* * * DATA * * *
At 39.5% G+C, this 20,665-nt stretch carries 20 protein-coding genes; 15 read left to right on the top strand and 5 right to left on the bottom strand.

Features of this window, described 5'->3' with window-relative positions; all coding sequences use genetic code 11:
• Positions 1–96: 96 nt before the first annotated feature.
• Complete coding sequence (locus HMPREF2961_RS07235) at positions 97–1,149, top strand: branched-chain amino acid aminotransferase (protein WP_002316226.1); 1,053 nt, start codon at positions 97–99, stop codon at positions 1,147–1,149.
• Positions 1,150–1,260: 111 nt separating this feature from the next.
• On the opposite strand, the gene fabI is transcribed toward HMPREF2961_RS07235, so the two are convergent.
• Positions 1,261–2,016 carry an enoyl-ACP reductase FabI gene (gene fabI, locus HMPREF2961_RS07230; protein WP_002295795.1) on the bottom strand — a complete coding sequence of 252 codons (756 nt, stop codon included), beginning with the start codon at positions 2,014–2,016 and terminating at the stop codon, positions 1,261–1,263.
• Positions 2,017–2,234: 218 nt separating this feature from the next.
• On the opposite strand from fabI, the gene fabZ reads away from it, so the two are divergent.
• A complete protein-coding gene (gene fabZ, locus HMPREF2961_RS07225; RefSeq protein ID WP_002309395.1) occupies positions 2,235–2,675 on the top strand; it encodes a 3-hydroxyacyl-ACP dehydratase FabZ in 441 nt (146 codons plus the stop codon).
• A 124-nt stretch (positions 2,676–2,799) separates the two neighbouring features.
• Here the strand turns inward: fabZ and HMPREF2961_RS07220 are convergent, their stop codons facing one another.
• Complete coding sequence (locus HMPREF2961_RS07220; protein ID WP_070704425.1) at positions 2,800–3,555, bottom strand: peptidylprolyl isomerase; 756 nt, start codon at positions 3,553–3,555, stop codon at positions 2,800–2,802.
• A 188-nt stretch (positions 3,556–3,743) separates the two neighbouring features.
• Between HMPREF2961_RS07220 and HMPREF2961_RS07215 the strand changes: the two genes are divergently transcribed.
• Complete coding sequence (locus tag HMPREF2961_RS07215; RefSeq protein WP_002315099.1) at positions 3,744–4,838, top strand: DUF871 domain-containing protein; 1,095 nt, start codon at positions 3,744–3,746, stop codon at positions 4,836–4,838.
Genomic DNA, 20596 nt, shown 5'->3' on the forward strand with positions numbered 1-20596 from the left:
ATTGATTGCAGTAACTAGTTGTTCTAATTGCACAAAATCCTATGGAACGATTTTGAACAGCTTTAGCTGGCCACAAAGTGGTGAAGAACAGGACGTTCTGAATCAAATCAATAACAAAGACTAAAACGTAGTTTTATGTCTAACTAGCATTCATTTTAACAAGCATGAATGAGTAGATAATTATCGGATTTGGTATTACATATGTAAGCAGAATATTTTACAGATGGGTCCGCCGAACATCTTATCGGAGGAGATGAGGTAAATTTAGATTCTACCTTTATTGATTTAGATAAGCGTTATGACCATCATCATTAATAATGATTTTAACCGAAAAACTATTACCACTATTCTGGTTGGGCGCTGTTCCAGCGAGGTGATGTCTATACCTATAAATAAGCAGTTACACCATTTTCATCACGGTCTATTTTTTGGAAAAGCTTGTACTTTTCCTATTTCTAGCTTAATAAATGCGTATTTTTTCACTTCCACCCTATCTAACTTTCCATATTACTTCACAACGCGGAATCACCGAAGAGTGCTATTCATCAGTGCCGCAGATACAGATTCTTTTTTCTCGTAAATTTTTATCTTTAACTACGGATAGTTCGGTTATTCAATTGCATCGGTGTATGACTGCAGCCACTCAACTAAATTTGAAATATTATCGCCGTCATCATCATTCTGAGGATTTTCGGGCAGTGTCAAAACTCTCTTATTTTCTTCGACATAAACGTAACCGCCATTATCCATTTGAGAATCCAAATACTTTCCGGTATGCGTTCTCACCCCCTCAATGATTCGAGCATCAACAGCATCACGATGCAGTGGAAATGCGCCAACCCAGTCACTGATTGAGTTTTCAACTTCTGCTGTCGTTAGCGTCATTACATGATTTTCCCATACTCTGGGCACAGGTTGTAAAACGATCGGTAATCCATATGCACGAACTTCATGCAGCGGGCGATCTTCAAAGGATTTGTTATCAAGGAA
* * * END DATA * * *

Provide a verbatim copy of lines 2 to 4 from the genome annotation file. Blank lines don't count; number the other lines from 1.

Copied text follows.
Features of this window, described 5'->3' with window-relative positions; all coding sequences use genetic code 11:
• Positions 1–96: 96 nt before the first annotated feature.
• Complete coding sequence (locus HMPREF2961_RS07235) at positions 97–1,149, top strand: branched-chain amino acid aminotransferase (protein WP_002316226.1); 1,053 nt, start codon at positions 97–99, stop codon at positions 1,147–1,149.